It is too late for our governmental institutions to be born with women’s participation. But the time is long overdue for these institutions to be born again. If women--and, even more important, female values--are blended into the reconception that leads to the rebirth of our institutions, the resulting progeny should be a vast improvement over their half-brothers, the male-conceived social, political and economic systems under which we live today.

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Trying to elect more women to the Senate and House is a worthy objective, but that is unlikely to solve the problem, which is a system that was set up by and for men. Something more sweeping is needed to begin to achieve the rebirth of a wholly balanced system: an equal-power amendment establishing an equality of congressional seats for women and men. This would put many more women into decision-making positions and make female values more acceptable. The language of women, as well as that of men, would begin to be spoken in Congress.

Of course, such a proposal will immediately be denounced in some quarters as a “quota system,” but something like it is already in effect in other areas of political life. Both of our major political parties have national committeemen and committeewomen from each state. All delegates of both sexes at a state convention vote for the candidates for both types of position, but only men are eligible for one, only women for the other.

Instituting a plan for equal representation of the sexes would be relatively easy in the Senate, with its two seats for each state. One could be designated as that of the state’s “senatewoman,” the other that of its “senateman.” It would be more difficult, but doable, to create a similar system in the House.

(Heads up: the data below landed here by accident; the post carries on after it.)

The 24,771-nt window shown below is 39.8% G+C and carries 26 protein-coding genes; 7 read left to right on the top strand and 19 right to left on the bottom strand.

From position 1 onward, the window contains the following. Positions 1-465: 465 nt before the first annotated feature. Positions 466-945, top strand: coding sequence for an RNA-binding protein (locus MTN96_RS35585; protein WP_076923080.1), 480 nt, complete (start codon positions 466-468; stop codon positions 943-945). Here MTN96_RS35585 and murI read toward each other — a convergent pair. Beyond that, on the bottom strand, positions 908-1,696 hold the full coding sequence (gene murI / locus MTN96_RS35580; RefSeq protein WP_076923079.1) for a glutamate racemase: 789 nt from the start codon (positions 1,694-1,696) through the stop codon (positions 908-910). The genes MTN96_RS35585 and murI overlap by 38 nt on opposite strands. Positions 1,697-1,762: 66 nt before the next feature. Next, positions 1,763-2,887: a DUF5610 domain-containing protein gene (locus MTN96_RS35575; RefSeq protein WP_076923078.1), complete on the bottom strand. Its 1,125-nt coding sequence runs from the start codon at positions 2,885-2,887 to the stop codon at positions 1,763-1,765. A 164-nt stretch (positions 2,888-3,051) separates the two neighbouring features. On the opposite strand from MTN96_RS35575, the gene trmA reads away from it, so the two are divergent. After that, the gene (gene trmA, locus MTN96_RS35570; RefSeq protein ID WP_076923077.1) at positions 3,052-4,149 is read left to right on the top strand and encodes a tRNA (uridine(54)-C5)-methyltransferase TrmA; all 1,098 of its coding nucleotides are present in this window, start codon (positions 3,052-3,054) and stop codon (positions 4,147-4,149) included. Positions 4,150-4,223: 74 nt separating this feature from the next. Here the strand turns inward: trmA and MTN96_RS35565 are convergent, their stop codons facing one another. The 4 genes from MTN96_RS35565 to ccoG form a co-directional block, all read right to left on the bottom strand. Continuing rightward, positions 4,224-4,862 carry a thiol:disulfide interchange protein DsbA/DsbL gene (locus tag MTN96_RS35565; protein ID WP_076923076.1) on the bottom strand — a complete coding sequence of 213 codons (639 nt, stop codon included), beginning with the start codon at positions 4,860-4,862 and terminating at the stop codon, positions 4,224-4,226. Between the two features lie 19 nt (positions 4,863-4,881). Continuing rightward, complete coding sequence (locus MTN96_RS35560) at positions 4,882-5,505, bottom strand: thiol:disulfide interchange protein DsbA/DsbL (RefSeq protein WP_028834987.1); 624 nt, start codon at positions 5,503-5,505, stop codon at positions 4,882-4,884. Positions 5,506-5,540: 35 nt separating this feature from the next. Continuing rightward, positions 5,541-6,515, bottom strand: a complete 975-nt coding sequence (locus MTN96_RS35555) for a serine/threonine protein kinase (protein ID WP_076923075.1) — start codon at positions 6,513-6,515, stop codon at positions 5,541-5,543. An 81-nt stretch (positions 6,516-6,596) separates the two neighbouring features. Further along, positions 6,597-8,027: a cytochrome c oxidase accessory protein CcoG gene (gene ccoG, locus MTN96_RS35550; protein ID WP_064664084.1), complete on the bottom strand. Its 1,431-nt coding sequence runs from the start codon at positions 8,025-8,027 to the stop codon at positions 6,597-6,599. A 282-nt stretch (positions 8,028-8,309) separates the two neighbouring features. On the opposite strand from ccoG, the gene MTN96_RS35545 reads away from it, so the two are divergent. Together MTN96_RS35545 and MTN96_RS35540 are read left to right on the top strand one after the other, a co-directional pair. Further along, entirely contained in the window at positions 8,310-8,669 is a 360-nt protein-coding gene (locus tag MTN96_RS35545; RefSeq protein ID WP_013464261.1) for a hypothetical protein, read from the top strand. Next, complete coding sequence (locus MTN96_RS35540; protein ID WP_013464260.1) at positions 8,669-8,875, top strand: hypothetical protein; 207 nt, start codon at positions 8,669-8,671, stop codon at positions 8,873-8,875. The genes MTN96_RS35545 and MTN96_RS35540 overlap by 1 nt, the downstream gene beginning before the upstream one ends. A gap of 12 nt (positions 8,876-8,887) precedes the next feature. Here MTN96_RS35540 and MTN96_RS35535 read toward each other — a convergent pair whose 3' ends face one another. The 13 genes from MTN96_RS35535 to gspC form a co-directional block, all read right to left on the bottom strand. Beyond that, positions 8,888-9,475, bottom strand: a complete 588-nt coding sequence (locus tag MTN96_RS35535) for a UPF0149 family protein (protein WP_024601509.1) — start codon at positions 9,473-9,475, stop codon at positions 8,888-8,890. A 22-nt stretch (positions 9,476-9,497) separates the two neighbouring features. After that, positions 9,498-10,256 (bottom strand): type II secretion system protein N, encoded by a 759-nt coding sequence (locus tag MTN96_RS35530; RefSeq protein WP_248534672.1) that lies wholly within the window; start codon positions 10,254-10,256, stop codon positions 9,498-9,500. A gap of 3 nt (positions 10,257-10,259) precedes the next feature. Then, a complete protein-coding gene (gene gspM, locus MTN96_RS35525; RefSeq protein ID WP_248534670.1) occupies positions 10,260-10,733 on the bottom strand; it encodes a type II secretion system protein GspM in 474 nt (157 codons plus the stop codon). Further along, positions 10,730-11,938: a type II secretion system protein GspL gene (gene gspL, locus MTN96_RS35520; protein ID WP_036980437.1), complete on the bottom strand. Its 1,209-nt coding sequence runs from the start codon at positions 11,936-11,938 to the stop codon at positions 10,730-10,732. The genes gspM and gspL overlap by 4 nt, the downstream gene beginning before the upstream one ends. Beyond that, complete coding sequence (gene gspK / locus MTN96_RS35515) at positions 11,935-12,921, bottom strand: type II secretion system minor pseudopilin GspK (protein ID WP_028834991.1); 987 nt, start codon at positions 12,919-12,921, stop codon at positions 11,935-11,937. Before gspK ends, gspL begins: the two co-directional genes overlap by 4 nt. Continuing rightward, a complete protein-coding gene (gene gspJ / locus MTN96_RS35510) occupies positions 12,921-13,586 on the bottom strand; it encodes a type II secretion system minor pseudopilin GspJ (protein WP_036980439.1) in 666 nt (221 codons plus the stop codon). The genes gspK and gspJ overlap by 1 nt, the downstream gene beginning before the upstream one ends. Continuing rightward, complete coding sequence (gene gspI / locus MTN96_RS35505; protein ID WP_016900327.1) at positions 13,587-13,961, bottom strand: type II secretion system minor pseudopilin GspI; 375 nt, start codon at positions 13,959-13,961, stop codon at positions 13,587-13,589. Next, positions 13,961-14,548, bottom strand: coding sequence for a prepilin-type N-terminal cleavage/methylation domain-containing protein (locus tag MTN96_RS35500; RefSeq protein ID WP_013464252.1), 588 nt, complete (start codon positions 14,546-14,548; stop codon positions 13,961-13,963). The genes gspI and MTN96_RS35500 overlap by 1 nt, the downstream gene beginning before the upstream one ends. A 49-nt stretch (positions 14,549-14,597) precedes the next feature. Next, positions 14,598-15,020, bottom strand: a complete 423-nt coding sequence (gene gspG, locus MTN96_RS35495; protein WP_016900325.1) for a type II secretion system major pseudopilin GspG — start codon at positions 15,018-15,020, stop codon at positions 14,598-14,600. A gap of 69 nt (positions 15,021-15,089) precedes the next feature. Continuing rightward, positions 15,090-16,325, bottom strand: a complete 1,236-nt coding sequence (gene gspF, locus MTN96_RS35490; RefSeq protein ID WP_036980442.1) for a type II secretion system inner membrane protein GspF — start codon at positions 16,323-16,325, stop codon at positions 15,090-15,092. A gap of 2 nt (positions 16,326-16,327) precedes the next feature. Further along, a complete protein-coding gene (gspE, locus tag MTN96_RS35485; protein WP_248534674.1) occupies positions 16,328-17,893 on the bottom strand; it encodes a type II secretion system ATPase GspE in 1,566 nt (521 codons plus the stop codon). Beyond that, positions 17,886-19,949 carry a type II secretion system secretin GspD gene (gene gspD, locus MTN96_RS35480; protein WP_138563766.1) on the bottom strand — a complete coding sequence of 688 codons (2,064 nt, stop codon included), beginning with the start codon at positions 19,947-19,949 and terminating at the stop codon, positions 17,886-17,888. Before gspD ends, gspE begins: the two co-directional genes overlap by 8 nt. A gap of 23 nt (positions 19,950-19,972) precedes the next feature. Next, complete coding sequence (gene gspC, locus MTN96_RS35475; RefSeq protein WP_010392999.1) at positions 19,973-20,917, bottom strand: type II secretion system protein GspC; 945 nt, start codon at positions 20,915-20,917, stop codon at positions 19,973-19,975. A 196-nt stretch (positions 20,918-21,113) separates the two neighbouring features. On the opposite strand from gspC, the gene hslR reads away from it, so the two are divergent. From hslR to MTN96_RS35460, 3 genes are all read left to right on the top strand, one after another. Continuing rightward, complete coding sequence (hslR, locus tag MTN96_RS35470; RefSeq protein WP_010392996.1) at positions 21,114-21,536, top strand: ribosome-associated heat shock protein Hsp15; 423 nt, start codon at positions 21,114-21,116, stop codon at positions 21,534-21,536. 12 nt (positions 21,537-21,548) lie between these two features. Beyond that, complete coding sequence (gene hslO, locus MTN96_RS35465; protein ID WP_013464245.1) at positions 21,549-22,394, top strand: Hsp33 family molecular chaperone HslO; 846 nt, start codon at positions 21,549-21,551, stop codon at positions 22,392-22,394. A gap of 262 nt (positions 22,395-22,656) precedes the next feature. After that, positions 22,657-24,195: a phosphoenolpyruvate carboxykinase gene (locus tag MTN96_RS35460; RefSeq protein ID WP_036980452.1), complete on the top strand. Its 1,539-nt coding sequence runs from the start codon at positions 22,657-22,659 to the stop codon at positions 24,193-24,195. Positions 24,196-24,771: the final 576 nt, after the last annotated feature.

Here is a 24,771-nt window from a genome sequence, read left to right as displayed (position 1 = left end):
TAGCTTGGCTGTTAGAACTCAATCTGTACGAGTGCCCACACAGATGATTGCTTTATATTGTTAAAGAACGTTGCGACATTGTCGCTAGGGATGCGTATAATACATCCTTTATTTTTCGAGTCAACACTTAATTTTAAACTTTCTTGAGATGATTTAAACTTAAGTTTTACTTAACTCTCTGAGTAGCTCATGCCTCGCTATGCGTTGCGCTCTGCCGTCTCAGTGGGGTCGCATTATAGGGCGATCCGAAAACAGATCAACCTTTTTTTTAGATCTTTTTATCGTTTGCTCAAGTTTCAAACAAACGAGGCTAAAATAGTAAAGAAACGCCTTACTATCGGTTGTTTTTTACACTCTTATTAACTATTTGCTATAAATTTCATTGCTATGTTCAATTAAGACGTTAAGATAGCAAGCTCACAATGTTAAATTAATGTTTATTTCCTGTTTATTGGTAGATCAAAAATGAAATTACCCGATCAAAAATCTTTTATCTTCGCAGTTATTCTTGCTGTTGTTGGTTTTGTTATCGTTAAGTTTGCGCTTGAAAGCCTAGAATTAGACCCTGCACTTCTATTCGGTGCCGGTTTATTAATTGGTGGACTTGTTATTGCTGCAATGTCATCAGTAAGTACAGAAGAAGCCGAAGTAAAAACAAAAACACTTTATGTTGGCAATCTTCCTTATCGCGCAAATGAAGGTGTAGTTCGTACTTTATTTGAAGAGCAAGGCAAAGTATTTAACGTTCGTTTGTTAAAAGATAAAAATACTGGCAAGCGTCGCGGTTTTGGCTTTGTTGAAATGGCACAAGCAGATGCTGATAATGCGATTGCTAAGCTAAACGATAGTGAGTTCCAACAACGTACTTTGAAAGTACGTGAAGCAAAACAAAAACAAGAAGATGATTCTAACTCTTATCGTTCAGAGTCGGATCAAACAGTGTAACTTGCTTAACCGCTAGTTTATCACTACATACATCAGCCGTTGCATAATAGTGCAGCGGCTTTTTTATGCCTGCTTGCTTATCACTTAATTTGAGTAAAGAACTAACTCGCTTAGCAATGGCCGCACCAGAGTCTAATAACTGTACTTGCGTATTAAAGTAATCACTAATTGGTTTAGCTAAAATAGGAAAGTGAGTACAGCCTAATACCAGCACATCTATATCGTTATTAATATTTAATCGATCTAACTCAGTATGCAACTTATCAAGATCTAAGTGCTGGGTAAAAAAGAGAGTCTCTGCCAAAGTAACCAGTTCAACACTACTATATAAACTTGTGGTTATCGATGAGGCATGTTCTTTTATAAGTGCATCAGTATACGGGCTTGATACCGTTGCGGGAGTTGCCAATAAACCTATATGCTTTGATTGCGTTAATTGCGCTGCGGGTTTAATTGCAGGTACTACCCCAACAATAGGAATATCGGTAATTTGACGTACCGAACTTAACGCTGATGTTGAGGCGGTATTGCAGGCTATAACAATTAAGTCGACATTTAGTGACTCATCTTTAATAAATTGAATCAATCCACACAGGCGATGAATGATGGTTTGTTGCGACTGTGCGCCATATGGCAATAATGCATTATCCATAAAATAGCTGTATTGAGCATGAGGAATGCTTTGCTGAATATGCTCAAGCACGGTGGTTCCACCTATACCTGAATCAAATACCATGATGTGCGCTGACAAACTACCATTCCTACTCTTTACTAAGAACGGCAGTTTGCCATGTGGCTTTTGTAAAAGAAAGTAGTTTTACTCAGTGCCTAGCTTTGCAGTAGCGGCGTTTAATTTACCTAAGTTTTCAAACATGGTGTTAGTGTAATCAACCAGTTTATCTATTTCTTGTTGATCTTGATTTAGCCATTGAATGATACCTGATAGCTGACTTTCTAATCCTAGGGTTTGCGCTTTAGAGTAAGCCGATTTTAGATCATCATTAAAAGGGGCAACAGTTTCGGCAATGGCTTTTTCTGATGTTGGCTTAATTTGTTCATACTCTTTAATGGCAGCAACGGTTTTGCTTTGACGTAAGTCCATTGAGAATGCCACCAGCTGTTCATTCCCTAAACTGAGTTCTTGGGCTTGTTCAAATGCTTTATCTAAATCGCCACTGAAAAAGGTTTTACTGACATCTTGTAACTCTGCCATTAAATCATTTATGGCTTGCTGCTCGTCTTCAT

An equal-power amendment would have to be passed by extraordinary majorities in assemblies controlled by men who would thereby be surrendering much of their power and many of their seats. That is about as likely as members of Congress voting to limit their own terms. But what we have now might best be summarized as a government “of the people, by the men and for the men,” and some way has to be found to change that if we are to have any hope of achieving a better, genuinely balanced and democratic society.

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It is possible for a family to function well with only a mother or a father, but the evidence is overwhelming that families usually work better when parents of both sexes are present. The same is true of the national leadership. Our nearly womanless government faces odds against it as great as those confronting the fatherless families of our age.

The United States has been literally “the last, best hope of mankind.” The time has come to try to create what might be called the first, best hope of humankind.